Maseno University Repository

Immunoglobulin g subclass responses to plasmodium Falciparum antigens during a period of low to absent Malaria transmission in the highlands of western Kenya

Show simple item record

dc.contributor.author WASSWA, Ronald Ephraim
dc.date.accessioned 2021-05-07T07:07:44Z
dc.date.available 2021-05-07T07:07:44Z
dc.date.issued 2014
dc.identifier.uri https://repository.maseno.ac.ke/handle/123456789/3678
dc.description Masters Thesis en_US
dc.description.abstract Malaria control strategies have significantly reduced malaria transmission in many parts of Africa, including Kenya, yet the extent to which interruption of malaria transmission might affect immune correlates to malaria in areas of low and unstable malaria transmission is unknown which was the focus of this study. This thesis research was part of a prospective longitudinal cohort study undertaken in Nandi district, a highland area in'-.western Kenya with a low and unstable malaria transmission. This area experienced a 13 months interruption of malaria transmission from April 2007 to May 2008, following high-level coverage (>70% of households) with indoor residual insecticide spraying, distribution of insecticide treated bed nets and introduction of artemisinin combination therapy in 2007. A cohort of 1000 participants being followed was stratified into 4 age groups « 4 years, 4 ~ age< 8 years, 8 ~ age<17 years, and 17 ~ years) and 50 participants were selected from each age group for the cross sectional study where IgG subclass antibody frequencies and levels to II Plasmodium falciparum antigens were assessed by cytometric bead assay or enzyme linked immunosorbent assay (ELISA) at two time points over the 13 months of interrupted malaria transmission. Data was analyzed using McNemar Chi-square test and Wilcoxon matched-pair rank test. Results showed that the frequencies of IgGl antibodies against AMA-I, MSP-119, EBA-175, MSP-3, GLURP-RO and LSA-1 decreased significantly pre and post intervention from 2007 to 2008 with a P=0.0151. IgGI sero prevalence to MSP-142 antigen remained stable pre to post intervention with 49.1% and 49% prevalence, respectively, and P=0.07963. IgGI sero prevalence to TRAP, CSP and schizont extract increased pre to post intervention though not statistically significant. AMA-1 and MSP-142 antigens had the highest prevalence of IgGl antibodies pre and post intervention (58.5% to 49.5% and 49.1% to 49%, respectively). IgG,2 sero prevalence decreased against MSP-142,AMA-1, MSP-3, GLURPR-O, GLURPR-2, LSA-NRC, TRAP and schizont extract and increased for EBA-175 and CSP while it remained stable for MSP-119. IgG3 sero prevalence decreased pre to post intervention forMSP-142,MSP-119, EBA-175, MSP-3, GLURPR-O, GLURPR-2, LSA-NRC, TRAP and schizont extract. AMA-l and CSP sero prevalence increased pre to post intervention. IgG4 sero prevalence decreased for MSP-142,AMA-I, MSP-119, EBA-175, MSP-3, GLURPR-O, GLURPR-2, LSA-NRC, TRAP, while schizont extract remained stable and CSP increased significantly pre to post intervention. Across most of the malaria antigens tested, IgG subclass antibody frequencies and levels increased with age. IgG 1 antibodies to all antigens were acquired earliest in life compared to the rest of the IgG subclass antibodies. In 2007 and 2008, an average of >70% of individuals of~17 years were IgGI positive responders to blood stage malaria antigens compared to <50% for the pre-erythrocytic malaria antigens. These results show that successful malaria interruption may lead to substantial reductions in IgG subclass antibody levels and responses to Plasmodium falciparum in areas of unstable low transmission. en_US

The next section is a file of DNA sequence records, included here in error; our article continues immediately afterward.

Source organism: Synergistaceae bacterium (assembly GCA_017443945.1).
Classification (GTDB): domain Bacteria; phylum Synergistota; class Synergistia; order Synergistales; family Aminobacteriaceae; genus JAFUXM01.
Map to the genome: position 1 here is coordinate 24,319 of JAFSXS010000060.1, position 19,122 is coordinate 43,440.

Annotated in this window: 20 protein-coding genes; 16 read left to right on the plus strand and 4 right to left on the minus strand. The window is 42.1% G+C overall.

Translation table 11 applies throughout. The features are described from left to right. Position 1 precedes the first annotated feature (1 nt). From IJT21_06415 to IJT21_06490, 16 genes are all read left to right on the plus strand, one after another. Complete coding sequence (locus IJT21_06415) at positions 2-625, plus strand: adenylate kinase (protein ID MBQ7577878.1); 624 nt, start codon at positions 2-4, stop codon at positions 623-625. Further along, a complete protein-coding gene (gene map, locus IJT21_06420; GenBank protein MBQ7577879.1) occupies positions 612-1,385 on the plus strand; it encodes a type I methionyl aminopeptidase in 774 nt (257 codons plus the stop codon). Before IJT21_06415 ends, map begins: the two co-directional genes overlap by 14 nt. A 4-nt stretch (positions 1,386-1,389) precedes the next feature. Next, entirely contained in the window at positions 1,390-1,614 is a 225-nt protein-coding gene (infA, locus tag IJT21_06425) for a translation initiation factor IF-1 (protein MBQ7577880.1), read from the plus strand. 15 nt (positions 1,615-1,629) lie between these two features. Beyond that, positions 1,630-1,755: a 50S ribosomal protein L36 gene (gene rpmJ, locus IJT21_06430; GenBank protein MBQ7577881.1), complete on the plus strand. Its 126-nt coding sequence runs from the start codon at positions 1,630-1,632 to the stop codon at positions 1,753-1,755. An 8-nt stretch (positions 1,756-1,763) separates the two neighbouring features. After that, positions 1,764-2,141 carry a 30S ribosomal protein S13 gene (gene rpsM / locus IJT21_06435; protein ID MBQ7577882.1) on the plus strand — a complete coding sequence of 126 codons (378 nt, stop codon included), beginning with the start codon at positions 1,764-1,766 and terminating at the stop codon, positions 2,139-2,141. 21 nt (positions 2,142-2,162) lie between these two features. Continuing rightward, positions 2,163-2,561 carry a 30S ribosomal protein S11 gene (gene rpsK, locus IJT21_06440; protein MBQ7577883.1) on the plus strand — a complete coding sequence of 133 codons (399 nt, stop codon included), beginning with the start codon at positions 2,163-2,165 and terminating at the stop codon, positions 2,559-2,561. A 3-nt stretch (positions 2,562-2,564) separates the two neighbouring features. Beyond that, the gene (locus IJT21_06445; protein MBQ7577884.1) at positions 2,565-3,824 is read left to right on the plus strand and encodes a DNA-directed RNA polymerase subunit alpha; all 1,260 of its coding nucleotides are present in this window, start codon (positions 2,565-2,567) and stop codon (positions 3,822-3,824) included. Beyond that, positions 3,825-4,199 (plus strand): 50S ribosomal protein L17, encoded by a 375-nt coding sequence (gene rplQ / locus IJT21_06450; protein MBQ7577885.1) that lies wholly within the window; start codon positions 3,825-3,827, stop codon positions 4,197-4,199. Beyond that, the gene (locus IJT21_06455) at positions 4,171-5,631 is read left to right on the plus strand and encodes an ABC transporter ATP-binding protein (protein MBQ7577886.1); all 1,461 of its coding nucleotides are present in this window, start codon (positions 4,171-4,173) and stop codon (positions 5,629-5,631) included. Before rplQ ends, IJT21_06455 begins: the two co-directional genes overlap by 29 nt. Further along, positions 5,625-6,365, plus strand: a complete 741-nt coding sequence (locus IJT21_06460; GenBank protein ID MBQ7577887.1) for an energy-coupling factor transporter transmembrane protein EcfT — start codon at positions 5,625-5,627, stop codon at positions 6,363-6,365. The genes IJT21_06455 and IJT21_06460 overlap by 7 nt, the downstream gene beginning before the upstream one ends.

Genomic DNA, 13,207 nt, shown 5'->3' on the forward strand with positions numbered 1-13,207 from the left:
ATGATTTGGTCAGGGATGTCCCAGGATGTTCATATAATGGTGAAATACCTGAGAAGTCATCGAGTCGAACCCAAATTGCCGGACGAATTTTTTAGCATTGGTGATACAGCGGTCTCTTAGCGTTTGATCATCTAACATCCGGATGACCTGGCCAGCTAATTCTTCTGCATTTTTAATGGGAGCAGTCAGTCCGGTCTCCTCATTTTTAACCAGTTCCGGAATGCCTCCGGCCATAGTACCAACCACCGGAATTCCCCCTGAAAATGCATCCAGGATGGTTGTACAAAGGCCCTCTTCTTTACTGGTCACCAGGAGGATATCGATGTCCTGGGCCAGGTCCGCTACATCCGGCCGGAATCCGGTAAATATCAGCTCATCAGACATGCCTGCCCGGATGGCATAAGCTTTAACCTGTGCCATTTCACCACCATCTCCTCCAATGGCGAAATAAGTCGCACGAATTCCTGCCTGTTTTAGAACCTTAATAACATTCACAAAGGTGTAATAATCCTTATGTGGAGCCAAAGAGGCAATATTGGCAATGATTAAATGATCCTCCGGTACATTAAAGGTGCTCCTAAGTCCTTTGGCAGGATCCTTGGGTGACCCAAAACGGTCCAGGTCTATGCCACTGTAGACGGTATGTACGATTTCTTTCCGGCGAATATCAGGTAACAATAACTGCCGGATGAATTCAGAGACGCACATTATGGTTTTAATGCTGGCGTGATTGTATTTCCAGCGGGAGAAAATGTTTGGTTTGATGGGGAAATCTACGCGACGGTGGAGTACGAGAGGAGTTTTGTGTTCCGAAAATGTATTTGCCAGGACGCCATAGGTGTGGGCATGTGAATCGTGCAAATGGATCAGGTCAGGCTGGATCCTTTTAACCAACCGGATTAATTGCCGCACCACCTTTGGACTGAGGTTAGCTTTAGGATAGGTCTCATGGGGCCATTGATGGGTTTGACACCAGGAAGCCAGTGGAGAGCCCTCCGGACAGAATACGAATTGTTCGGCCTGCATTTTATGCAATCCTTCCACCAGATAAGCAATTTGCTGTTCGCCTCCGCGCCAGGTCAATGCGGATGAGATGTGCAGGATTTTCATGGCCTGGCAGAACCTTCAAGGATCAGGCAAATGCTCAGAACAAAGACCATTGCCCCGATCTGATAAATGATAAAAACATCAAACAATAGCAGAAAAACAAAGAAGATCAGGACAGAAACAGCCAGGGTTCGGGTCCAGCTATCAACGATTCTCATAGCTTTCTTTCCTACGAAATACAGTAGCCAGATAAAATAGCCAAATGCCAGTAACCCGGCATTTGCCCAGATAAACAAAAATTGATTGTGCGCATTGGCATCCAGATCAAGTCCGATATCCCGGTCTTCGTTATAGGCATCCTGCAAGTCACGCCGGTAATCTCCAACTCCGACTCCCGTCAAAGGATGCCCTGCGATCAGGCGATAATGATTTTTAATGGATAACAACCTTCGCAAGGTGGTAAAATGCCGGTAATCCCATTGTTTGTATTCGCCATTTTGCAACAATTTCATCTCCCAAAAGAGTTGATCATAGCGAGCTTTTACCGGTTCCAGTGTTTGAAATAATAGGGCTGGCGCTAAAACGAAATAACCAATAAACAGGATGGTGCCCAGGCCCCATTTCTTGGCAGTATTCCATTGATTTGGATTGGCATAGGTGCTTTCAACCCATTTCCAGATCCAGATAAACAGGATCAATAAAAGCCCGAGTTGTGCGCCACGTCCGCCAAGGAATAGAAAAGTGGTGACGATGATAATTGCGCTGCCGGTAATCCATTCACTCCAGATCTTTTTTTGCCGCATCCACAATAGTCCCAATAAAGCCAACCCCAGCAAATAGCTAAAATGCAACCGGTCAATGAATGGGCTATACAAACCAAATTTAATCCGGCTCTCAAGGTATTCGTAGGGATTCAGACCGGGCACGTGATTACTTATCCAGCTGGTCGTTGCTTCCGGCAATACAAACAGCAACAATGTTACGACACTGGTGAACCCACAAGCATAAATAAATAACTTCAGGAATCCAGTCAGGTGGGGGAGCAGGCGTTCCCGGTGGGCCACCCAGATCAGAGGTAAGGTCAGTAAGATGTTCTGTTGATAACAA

dc.language.iso en_US en_US
dc.publisher Maseno University en_US
dc.subject Immunoglobulin g subclass responses to plasmodium Falciparum antigens en_US
dc.title Immunoglobulin g subclass responses to plasmodium Falciparum antigens during a period of low to absent Malaria transmission in the highlands of western Kenya en_US
dc.type Thesis en_US


Files in this item

This item appears in the following Collection(s)

Show simple item record

Search Maseno University Repository


Browse

My Account